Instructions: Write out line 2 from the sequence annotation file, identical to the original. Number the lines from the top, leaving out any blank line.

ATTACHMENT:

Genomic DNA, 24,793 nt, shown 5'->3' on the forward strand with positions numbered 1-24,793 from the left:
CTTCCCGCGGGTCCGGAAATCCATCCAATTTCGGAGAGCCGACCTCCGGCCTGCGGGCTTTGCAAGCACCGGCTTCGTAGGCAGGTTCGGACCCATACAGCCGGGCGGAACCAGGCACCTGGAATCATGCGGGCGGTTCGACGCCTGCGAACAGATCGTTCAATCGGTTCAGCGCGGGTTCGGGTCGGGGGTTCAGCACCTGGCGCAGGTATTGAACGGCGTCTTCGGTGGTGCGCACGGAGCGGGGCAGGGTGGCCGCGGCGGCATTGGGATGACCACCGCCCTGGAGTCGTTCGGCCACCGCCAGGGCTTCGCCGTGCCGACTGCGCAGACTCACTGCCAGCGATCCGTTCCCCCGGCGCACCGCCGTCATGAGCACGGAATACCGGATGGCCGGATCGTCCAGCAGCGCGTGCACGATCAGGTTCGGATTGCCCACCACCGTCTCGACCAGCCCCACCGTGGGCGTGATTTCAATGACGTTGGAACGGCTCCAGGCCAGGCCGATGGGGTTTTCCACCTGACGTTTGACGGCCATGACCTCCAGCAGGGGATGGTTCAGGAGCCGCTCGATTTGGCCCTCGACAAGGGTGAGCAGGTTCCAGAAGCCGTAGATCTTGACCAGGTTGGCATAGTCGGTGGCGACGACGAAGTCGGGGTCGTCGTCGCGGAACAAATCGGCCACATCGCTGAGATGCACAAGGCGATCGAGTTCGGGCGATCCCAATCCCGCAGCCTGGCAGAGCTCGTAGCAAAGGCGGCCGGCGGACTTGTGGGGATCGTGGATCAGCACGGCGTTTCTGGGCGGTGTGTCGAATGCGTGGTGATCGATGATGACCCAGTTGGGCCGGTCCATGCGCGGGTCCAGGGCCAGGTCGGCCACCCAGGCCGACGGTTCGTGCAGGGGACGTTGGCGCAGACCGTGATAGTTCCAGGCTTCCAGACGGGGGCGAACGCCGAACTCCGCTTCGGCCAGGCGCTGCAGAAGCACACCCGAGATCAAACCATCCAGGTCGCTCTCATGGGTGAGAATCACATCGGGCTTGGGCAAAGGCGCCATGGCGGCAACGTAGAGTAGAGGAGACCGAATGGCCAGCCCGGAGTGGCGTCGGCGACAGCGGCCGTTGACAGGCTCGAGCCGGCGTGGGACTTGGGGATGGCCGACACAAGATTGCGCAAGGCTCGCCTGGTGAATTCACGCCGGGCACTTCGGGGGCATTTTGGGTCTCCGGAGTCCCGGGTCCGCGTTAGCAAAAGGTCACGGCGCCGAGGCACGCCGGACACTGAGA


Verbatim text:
CTTCCCGCGGGTCCGGAAATCCATCCAATTTCGGAGAGCCGACCTCCGGCCTGCGGGCTTTGCAAGCACCGGCTTCGTAGGCAGGTTCGGACCCATACAGCCGGGCGGAACCAGGCACCTGGAATCATGCGGGCGGTTCGACGCCTGCGAACAGATCGTTCAATCGGTTCAGCGCGGGTTCGGGTCGGGGGTTCAGCACCTGGCGCAGGTATTGAACGGCGTCTTCGGTGGTGCGCACGGAGCGGGGCAGGGTGGCCGCGGCGGCATTGGGATGACCACCGCCCTGGAGTCGTTCGGCCACCGCCAGGGCTTCGCCGTGCCGACTGCGCAGACTCACTGCCAGCGATCCGTTCCCCCGGCGCACCGCCGTCATGAGCACGGAATACCGGATGGCCGGATCGTCCAGCAGCGCGTGCACGATCAGGTTCGGATTGCCCACCACCGTCTCGACCAGCCCCACCGTGGGCGTGATTTCAATGACGTTGGAACGGCTCCAGGCCAGGCCGATGGGGTTTTCCACCTGACGTTTGACGGCCATGACCTCCAGCAGGGGATGGTTCAGGAGCCGCTCGATTTGGCCCTCGACAAGGGTGAGCAGGTTCCAGAAGCCGTAGATCTTGACCAGGTTGGCATAGTCGGTGGCGACGACGAAGTCGGGGTCGTCGTCGCGGAACAAATCGGCCACATCGCTGAGATGCACAAGGCGATCGAGTTCGGGCGATCCCAATCCCGCAGCCTGGCAGAGCTCGTAGCAAAGGCGGCCGGCGGACTTGTGGGGATCGTGGATCAGCACGGCGTTTCTGGGCGGTGTGTCGAATGCGTGGTGATCGATGATGACCCAGTTGGGCCGGTCCATGCGCGGGTCCAGGGCCAGGTCGGCCACCCAGGCCGACGGTTCGTGCAGGGGACGTTGGCGCAGACCGTGATAGTTCCAGGCTTCCAGACGGGGGCGAACGCCGAACTCCGCTTCGGCCAGGCGCTGCAGAAGCACACCCGAGATCAAACCATCCAGGTCGCTCTCATGGGTGAGAATCACATCGGGCTTGGGCAAAGGCGCCATGGCGGCAACGTAGAGTAGAGGAGACCGAATGGCCAGCCCGGAGTGGCGTCGGCGACAGCGGCCGTTGACAGGCTCGAGCCGGCGTGGGACTTGGGGATGGCCGACACAAGATTGCGCAAGGCTCGCCTGGTGAATTCACGCCGGGCACTTCGGGGGCATTTTGGGTCTCCGGAGTCCCGGGTCCGCGTTAGCAAAAGGTCACGGCGCCGAGGCACGCCGGACACTGAGA